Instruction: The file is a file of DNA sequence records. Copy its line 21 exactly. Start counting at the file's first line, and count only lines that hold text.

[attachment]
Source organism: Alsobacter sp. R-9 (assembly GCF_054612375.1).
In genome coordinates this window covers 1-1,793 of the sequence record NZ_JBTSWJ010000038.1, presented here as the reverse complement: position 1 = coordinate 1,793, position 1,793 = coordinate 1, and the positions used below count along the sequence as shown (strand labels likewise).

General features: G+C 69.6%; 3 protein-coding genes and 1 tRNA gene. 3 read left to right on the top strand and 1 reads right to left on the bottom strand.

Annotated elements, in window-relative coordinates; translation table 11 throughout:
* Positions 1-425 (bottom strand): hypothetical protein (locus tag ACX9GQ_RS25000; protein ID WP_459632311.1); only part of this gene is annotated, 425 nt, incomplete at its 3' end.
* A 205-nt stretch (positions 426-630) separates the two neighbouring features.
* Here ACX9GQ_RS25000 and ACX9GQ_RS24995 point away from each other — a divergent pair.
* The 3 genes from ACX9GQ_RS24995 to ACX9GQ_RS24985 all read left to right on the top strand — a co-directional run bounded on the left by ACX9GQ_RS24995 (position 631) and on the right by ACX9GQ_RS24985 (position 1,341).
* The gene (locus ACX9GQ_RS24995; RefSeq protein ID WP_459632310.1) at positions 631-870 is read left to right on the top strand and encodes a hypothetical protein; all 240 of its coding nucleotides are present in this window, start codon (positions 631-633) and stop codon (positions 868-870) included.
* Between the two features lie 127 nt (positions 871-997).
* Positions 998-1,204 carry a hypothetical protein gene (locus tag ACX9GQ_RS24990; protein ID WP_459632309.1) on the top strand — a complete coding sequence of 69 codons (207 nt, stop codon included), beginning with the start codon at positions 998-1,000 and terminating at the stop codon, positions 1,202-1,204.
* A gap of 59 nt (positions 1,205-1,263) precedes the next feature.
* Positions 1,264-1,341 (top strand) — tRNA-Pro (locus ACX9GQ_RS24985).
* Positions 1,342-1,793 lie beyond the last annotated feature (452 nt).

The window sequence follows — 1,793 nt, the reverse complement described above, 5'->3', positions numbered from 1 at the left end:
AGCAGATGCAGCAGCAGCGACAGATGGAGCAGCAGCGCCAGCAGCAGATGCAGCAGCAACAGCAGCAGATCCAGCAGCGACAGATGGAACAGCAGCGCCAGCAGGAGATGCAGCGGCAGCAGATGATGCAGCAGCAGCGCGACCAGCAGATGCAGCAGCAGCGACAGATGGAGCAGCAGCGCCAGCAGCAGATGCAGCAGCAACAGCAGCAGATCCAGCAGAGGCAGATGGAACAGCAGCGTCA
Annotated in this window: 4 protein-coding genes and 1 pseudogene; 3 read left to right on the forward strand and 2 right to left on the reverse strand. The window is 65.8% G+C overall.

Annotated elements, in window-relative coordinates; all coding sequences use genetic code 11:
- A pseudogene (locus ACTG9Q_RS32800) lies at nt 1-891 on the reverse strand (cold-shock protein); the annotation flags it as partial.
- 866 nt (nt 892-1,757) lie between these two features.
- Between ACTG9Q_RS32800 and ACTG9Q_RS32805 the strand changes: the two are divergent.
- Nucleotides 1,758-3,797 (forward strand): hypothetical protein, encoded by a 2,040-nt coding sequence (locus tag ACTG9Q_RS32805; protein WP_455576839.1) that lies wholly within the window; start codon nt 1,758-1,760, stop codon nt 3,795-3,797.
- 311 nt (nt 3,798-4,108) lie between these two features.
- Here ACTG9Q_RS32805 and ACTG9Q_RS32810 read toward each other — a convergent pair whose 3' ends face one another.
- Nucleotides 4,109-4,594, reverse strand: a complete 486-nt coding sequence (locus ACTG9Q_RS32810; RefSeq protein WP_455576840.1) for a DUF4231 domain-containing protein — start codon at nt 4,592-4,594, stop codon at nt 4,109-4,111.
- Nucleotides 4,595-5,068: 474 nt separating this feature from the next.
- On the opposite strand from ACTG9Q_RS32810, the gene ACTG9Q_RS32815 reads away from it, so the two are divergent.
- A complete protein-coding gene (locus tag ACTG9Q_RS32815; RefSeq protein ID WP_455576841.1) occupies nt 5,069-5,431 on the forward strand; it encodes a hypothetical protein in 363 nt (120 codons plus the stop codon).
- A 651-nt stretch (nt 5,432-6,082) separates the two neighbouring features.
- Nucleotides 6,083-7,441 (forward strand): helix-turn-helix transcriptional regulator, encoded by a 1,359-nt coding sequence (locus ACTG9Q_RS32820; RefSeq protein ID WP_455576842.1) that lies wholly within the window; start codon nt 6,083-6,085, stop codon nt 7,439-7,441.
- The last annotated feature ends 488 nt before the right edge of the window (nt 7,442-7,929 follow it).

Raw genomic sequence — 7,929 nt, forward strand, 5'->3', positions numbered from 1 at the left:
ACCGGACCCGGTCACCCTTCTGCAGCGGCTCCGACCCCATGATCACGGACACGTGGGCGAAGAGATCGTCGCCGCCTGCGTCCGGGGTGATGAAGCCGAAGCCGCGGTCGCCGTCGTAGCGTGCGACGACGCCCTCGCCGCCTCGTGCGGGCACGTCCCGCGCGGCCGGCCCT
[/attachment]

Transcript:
- Between ACTG9Q_RS32800 and ACTG9Q_RS32805 the strand changes: the two are divergent.